You can see all my Cybils fun this year here, including my thoughts on the finalists and nonfiction picture book reviews.

Now to start squirreling away nominations for Cybils 2012!

Monday, February 13, 2012

Nonfiction Monday: Recycling

One of our circulation staff brought it to my attention that we had only one very outdated book on recycling. So I requested a selection from other libraries and I'm going to look through them today.

Recycling Step by Step by Jean M. Lundquist

This is an entry in Capstone's Step by Step series. It walks the reader through the basics of recycling and then what happens to four types of recyclables, plastic, metal, glass, and paper. We're shown how each one is sorted, crushed or melted, and reformed into something new. A little girl named Erica is pictured in most of the photographs and the book is loosely framed with her as the first step in recycling. The book includes additional resources

Verdict: Clear, plentiful photographs, and good basic information on the different ways materials are recycled. There's much more text in this volume than in Capstone's Pebble series, but it's still only available in a pricey library bound addition.

ISBN: 9781429660266; Published July 2011 by Capstone; Borrowed from the library

Recycling Earth's Resources by Barbara L. Webb

This book has large type and simple sentences, suitable for a beginning reader. It begins with an explanation of how people use earth's resources and the importance of recycling instead of throwing away so we don't use the resources too fast. The description of how things are recycled is very brief, but does include composting. There's a project to recycle paper and additional bibliographic resources. The glossary definition of resources is "natural things we can use" which bugged me as that's not the correct definition of the word resource, although it fits the context.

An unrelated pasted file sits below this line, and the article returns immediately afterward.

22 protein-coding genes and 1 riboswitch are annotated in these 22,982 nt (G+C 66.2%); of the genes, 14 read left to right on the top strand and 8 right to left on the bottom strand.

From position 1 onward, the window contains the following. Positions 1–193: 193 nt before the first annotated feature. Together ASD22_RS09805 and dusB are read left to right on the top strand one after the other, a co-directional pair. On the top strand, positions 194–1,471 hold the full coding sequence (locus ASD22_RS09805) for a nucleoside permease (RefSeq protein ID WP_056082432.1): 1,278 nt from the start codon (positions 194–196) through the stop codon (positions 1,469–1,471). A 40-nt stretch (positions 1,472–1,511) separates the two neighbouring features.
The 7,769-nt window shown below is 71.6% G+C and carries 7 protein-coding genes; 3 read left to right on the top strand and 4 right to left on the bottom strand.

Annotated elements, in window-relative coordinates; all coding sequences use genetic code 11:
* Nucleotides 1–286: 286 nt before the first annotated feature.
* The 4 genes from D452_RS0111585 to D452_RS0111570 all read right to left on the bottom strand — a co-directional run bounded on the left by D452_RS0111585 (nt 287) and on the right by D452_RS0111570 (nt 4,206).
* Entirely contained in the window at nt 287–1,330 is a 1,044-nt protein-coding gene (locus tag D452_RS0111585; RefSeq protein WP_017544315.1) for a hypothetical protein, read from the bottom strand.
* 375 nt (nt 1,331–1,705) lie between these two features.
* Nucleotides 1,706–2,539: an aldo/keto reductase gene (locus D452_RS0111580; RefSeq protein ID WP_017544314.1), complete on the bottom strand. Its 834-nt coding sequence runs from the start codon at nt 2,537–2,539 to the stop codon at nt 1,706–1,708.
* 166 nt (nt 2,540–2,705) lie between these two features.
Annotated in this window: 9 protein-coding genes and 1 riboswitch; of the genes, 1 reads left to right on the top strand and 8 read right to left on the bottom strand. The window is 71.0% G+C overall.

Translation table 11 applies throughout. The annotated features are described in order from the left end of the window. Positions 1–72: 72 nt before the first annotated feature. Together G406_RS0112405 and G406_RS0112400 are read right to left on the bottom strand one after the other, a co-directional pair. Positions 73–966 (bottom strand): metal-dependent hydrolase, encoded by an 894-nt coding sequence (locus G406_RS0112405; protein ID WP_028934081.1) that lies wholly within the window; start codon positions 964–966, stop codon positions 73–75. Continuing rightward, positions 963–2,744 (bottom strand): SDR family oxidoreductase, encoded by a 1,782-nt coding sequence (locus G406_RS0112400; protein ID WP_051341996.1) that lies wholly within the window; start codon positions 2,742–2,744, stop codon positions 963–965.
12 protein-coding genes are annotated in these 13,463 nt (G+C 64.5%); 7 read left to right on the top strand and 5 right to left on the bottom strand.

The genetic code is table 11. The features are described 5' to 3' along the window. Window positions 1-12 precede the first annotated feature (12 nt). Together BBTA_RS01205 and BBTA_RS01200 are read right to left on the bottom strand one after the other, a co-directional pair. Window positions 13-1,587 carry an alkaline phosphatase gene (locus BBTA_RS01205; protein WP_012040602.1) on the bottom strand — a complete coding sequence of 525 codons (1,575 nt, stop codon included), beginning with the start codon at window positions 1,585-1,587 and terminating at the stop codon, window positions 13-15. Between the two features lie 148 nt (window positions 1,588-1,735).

Verdict: This would be an acceptable choice if you need recycling books suitable for beginning readers to read on their own. It's available as a paperback, library bound, and bound by my vendor, which is about the cost of a trade hardcover.

ISBN: 9781615902996; Published August 2010 by Rourke; Borrowed from the library; Added to the library's wishlist

Remake it: Recycling projects from the stuff you usually scrap by Tiffany Threadgould

I have a couple recycling craft books, the best of which is Jane Bull's Make It, but I could always use another. There's a huge variety of projects, but I'm a little doubtful about the audience for this. Many of the projects - like making a bank out of an ice cream container or a play desk out of a cardboard box - are best for younger children. However, the directions are text-heavy and the illustrations small and sometimes difficult to follow. There's something for everyone here, but it would be best for teens and adults making things with or for smaller children. And, of course the one drawback with making recycled projects is you have to have the recyclables first!

Verdict: I've used some of Threadgould's projects before and they generally are best for adults or children with extensive adult supervision and help. If you already have a good selection of craft and recycled craft books and need more, this is a good additional purchase. It's only available in paperback, but Sterling's paperback bindings are usually decent.